Insights

Thinking and Working Politically: An Expert Interview with Lisa McGregor

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It is increasingly evident to international development practitioners that in order to achieve locally-led sustainable results, we must understand how the underlying local political economy impacts the design, implementation and adaptation of development interventions. Applied political economy analysis (PEA) has emerged as a key methodology in better understanding the local context and operationalizing adaptive management by identifying key actors, incentives, and opportunities for change. We sat down with RTI’s senior governance specialist Lisa McGregor, who during her time at the U.S. Agency for International Development worked on and later led the team that developed, tested and refined USAID’s approach to applied PEA, to learn more about how applied PEA can contribute to sustainable cross-sectoral development programming.

Q: What is Political Economy Analysis (PEA) and how can it help inform better development programming?

A: Applied PEA is a structured way to examine power dynamics and the political, social, and cultural forces that influence development outcomes within a local context. These forces are often out of our control, but applied PEA provides project teams with a methodology to not only consider the political economy factors influencing development, but also helps them to understand how to respond given the constraints and opportunities. It is a way to operationalize how we think politically about our development work across sectors and enables learning and adaptation to achieve more sustainable development outcomes. We like to use the analogy of a hippo partially submerged under water; PEA helps you understand what’s going on under the surface, where problems might be lurking, where there are opportunities to get around those problems, and how to take realistic, politically feasible actions to move forward or adapt project activities.

I think the following quote from one of our project staff that recently participated in an applied PEA really reflects the way this methodology can positively impact development outcomes.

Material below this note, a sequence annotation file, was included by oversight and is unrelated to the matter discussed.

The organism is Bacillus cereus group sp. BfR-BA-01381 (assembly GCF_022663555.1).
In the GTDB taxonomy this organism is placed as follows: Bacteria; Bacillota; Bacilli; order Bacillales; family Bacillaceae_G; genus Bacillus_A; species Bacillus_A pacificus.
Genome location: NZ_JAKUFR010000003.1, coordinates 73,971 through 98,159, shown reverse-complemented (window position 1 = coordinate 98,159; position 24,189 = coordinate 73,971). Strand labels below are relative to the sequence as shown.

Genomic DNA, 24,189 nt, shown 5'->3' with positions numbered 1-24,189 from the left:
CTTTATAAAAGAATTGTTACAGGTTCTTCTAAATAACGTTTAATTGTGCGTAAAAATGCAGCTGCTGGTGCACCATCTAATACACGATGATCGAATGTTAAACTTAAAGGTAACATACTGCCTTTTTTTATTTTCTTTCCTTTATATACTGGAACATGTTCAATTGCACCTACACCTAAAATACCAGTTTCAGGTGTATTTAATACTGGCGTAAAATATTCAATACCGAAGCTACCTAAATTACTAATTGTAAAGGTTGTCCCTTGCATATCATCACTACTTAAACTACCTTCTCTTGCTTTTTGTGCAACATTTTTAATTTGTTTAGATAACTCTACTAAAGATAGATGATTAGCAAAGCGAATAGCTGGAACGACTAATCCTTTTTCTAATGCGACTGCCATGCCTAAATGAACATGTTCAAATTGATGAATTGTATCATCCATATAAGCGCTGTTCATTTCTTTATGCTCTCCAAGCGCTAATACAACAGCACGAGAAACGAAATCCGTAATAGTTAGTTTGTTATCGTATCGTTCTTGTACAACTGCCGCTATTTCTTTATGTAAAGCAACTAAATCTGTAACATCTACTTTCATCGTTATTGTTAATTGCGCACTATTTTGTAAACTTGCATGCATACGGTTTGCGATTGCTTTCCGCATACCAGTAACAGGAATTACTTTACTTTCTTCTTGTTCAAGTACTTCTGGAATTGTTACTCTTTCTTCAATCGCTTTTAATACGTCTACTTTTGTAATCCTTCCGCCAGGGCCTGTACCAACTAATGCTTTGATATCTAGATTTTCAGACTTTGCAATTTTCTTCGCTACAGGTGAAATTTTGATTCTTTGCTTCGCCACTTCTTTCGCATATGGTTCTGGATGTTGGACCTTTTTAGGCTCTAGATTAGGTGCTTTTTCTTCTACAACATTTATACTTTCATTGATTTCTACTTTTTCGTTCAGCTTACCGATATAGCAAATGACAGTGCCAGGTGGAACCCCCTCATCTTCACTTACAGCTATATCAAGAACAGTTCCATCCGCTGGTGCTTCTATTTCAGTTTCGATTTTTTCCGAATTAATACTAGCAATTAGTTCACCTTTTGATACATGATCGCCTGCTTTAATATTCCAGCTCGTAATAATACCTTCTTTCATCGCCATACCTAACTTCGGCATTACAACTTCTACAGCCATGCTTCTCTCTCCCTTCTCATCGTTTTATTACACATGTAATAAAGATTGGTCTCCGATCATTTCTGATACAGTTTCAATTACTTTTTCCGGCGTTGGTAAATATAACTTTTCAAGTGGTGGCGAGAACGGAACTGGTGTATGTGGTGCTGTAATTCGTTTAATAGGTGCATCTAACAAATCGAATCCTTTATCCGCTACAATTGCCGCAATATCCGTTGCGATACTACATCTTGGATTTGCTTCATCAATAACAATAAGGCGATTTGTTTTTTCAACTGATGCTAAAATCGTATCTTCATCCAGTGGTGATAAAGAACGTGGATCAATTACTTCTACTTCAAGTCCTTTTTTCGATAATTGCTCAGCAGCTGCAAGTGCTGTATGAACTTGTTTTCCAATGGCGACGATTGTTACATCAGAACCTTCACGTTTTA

I’ve been thinking about these political economy issues my entire career in the WASH sector and now I have a methodology to do something about it.

Q: How are you approaching PEA through your work at RTI?

Previously, the approach to PEAs tended to be very academic, and once the reports often sat on someone’s bookshelf collecting dust. More recently, the development community shifted its mindset around PEAs to focus on how to turn this analysis into action. USAID has championed and helped drive this shift within the Agency, which has greatly influenced  RTI’s approach to applied PEA.

Thus, applied PEA has become an integral part of proposal development and startup for many of our project teams.  We’ve found it to be an important problem-solving tool as new obstacles and challenges arise during the lifespan of a project. Over the past two years, our internal investment in PEA has allowed us to grow a team of skilled home office PEA practitioners to support project teams in conducting the analysis, developed applied PEA training materials, conducted applied PEAs for our projects in Senegal, Nigeria, Haiti, Zambia, Uganda, Tanzania, and the Philippines and shared lessons learned across projects to improve our approach. RTI has also taken a leadership role in a thinking and working politically (TWP) community of practice (COP) based in DC that is connected with a global TWP COP in the U.K.  We work together with implementing partners and USAID to encourage the expanded use of applied PEA and TWP in international development programming and share lessons learned and examples.

When conducting an applied PEA, we first hold a workshop with the project team to initially identify the issues and stakeholders.  In each applied PEA, the project team undertakes the analysis while home office staff support the process.  The workshop is followed by discussions with key stakeholders to understand their perspective on the applied PEA topic, whether each is a champion for change or may resist it and gather suggestions on how to improve the situation. It’s vital when doing this process to compare findings between stakeholder discussions and ground-truth it with project staff who often have deep insight into the local context.